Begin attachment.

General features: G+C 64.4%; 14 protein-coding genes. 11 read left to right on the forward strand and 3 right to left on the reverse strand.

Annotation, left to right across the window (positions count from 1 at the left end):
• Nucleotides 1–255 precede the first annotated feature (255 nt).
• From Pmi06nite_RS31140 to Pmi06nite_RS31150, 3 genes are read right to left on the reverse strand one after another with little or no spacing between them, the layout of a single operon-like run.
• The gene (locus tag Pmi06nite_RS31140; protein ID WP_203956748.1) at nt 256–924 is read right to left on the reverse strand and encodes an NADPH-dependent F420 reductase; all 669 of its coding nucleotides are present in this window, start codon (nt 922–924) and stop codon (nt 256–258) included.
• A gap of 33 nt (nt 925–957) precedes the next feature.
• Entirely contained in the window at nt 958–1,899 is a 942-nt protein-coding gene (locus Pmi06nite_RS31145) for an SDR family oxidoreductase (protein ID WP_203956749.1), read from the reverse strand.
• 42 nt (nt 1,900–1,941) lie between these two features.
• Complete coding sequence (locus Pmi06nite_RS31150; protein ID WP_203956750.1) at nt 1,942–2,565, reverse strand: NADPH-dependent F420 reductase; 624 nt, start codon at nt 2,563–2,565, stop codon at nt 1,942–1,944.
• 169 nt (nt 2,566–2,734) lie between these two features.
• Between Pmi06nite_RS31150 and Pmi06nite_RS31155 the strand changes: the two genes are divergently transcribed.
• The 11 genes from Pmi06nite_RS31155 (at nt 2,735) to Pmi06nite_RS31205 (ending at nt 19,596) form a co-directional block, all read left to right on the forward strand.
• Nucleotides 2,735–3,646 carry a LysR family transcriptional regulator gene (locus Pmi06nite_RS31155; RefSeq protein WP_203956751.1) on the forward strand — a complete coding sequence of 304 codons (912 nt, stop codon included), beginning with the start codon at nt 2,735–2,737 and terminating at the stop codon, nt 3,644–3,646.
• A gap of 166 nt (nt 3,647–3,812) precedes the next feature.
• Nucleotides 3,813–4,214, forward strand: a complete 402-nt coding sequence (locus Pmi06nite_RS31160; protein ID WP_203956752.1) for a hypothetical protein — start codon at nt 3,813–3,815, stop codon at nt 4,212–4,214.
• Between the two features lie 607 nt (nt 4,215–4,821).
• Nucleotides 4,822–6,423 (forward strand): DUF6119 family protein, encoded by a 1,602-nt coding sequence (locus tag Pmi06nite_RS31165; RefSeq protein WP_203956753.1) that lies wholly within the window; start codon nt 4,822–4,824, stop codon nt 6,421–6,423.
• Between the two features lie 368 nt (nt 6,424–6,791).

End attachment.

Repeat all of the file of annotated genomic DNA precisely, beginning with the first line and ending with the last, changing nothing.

General features: G+C 64.4%; 14 protein-coding genes. 11 read left to right on the forward strand and 3 right to left on the reverse strand.

Annotation, left to right across the window (positions count from 1 at the left end):
• Nucleotides 1–255 precede the first annotated feature (255 nt).
• From Pmi06nite_RS31140 to Pmi06nite_RS31150, 3 genes are read right to left on the reverse strand one after another with little or no spacing between them, the layout of a single operon-like run.
• The gene (locus tag Pmi06nite_RS31140; protein ID WP_203956748.1) at nt 256–924 is read right to left on the reverse strand and encodes an NADPH-dependent F420 reductase; all 669 of its coding nucleotides are present in this window, start codon (nt 922–924) and stop codon (nt 256–258) included.
• A gap of 33 nt (nt 925–957) precedes the next feature.
• Entirely contained in the window at nt 958–1,899 is a 942-nt protein-coding gene (locus Pmi06nite_RS31145) for an SDR family oxidoreductase (protein ID WP_203956749.1), read from the reverse strand.
• 42 nt (nt 1,900–1,941) lie between these two features.
• Complete coding sequence (locus Pmi06nite_RS31150; protein ID WP_203956750.1) at nt 1,942–2,565, reverse strand: NADPH-dependent F420 reductase; 624 nt, start codon at nt 2,563–2,565, stop codon at nt 1,942–1,944.
• 169 nt (nt 2,566–2,734) lie between these two features.
• Between Pmi06nite_RS31150 and Pmi06nite_RS31155 the strand changes: the two genes are divergently transcribed.
• The 11 genes from Pmi06nite_RS31155 (at nt 2,735) to Pmi06nite_RS31205 (ending at nt 19,596) form a co-directional block, all read left to right on the forward strand.
• Nucleotides 2,735–3,646 carry a LysR family transcriptional regulator gene (locus Pmi06nite_RS31155; RefSeq protein WP_203956751.1) on the forward strand — a complete coding sequence of 304 codons (912 nt, stop codon included), beginning with the start codon at nt 2,735–2,737 and terminating at the stop codon, nt 3,644–3,646.
• A gap of 166 nt (nt 3,647–3,812) precedes the next feature.
• Nucleotides 3,813–4,214, forward strand: a complete 402-nt coding sequence (locus Pmi06nite_RS31160; protein ID WP_203956752.1) for a hypothetical protein — start codon at nt 3,813–3,815, stop codon at nt 4,212–4,214.
• Between the two features lie 607 nt (nt 4,215–4,821).
• Nucleotides 4,822–6,423 (forward strand): DUF6119 family protein, encoded by a 1,602-nt coding sequence (locus tag Pmi06nite_RS31165; RefSeq protein WP_203956753.1) that lies wholly within the window; start codon nt 4,822–4,824, stop codon nt 6,421–6,423.
• Between the two features lie 368 nt (nt 6,424–6,791).